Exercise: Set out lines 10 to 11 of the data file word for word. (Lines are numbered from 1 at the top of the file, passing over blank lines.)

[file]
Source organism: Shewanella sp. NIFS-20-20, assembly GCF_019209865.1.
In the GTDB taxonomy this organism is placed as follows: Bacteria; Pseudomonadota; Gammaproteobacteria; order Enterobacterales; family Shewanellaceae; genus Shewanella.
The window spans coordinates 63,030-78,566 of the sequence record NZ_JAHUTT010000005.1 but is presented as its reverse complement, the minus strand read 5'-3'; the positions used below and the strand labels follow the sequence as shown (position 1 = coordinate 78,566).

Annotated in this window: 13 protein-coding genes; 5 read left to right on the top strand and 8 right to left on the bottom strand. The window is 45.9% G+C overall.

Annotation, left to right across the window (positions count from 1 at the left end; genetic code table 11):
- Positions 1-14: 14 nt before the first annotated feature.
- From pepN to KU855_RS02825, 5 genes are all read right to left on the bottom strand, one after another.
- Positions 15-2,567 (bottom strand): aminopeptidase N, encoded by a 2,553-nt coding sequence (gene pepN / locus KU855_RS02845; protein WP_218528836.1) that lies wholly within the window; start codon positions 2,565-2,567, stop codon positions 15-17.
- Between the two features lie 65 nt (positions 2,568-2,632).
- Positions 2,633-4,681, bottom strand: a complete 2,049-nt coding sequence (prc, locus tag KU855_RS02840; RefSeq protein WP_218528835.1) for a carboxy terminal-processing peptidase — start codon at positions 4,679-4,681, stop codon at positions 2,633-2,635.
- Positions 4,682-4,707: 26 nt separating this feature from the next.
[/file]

- Positions 2,633-4,681, bottom strand: a complete 2,049-nt coding sequence (prc, locus tag KU855_RS02840; RefSeq protein WP_218528835.1) for a carboxy terminal-processing peptidase — start codon at positions 4,679-4,681, stop codon at positions 2,633-2,635.
- Positions 4,682-4,707: 26 nt separating this feature from the next.